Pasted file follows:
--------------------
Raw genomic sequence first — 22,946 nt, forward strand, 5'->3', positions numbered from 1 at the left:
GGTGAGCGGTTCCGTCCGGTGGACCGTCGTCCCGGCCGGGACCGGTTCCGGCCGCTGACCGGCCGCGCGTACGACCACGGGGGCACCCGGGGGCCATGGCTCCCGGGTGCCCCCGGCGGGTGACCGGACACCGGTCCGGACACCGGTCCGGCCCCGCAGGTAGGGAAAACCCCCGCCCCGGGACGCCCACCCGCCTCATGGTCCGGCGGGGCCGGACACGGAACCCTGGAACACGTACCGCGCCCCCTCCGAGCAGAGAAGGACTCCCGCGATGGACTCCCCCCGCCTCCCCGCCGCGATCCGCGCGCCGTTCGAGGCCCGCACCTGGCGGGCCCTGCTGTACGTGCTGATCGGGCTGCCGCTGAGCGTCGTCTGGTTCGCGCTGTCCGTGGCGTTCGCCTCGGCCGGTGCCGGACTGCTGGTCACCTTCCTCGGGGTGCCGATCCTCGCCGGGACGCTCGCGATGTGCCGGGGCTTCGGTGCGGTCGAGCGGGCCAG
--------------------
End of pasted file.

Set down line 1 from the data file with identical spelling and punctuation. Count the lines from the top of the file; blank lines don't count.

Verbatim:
Raw genomic sequence first — 22,946 nt, forward strand, 5'->3', positions numbered from 1 at the left: